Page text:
Summer is beginning to swelter! Due to the ongoing pandemic, you may find yourself riding outside more these days – both on the road and in outdoor socially-distanced classes. So, we want to talk sun with you…
If taken in moderation, the sun is healthy. Best to think of your time in the sun as periodization. Small doses are best. Use discretion when tanning and keep the following facts and tips in mind.
1. One percent of wrinkles is caused by aging; 99% are caused by the sun.
2. One severe sunburn in childhood doubles your risk for cancer as an adult.
3. Using an SPF of 15 during the first 20 years of life decreases your risk of cancer by 80%.
4. Approximately 80% of sun damage occurs during everyday activity (walking, driving, shopping). Only 20% of sun damage occurs from lying on the beach.
5. UVA = rays that penetrate the skin and cause premature aging.
6. UVB = rays that penetrate the skin and cause burning and skin cancer.
7. UVA rays are emitted by computer screens and fluorescent lights.
8. A white cotton shirt has an SPFof approximately 8.
9. The UV Index is measure on a scale of 0 to 10+. The lower the UV Index, the longer your exposure time can be to the sun before skin damage occurs.
10. An SPF of 1 is equivalent to approximately 10 minutes worth of time in the sun.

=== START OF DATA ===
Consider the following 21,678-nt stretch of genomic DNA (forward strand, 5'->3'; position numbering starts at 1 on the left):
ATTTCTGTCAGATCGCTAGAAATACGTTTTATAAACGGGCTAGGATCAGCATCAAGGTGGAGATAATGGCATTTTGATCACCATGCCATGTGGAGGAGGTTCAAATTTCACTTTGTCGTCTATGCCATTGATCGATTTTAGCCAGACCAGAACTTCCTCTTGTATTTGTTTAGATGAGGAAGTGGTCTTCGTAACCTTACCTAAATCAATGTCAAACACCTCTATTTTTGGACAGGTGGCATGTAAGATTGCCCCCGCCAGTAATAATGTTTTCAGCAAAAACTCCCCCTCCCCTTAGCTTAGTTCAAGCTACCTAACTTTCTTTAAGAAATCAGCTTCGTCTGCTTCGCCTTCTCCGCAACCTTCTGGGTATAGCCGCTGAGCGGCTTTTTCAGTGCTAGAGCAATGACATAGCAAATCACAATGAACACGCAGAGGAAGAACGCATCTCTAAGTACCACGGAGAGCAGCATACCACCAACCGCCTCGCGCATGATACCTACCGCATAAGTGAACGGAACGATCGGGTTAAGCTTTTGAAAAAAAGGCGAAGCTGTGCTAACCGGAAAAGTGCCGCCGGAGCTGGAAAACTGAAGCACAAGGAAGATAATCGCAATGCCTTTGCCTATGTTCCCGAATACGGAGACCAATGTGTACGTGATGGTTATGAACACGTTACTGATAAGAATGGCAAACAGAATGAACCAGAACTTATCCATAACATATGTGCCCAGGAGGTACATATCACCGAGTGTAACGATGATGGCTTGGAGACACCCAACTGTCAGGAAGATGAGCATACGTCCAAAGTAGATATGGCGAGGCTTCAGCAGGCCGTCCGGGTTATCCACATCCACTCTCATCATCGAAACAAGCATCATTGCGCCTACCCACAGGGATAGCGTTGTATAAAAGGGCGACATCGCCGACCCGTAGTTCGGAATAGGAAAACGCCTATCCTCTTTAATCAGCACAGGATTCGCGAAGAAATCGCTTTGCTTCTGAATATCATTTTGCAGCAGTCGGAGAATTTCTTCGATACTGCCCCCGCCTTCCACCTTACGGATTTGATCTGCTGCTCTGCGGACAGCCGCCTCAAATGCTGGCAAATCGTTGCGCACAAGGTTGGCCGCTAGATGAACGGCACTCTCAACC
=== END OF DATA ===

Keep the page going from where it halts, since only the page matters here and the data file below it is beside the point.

SUN TIPS FOR ATHLETES
1. Use an SPF of 15-20. It blocks about 93% of UV rays.
2. Stay away from sunscreens with fragrance and alcohol. They burn the eyes when you sweat. Best times for being in the sun are before 11 am and after 4 pm. UVB rays are strongest between the hours of 11 am and 4pm.
3. There are myriad self-tanners. They obviously do not replace the benefits of being in the sun but give the appearance of a sun-stroked body. Remember that most self-tanners do not contain SPF protection. So even after you use them, you need to apply sunscreen.
4. Stay away from tanning machines. They emit approximately 95% UVA rays, which cause premature aging.
5. The road gets hot during the latter half of the day. The black tarmac absorbs the heat making the air around you very hot. Focus on fluid replacement…not just water. Sodium, glucose and carbohydrates are also needed, so that fluid does not simply pass through the colon.
6. Wear dark colors. They absorb more UV rays than light colors.
7. Apply approximately one teaspoonful-size of SPF to your face. Remember to apply sunscreen to your eyelids, ears and back of neck.
8. Carry travel-size sunscreen packs in your saddle bag. Sunscreen should be applied after wiping sweat away from your face, arms and legs.
9. Wear sunglasses with 100% UV protection. Cataracts and macular degeneration can occur from overexposure of the eyes to the sun.
Photo courtesy of Posh Cycling & Fitness Studio: College Park, MD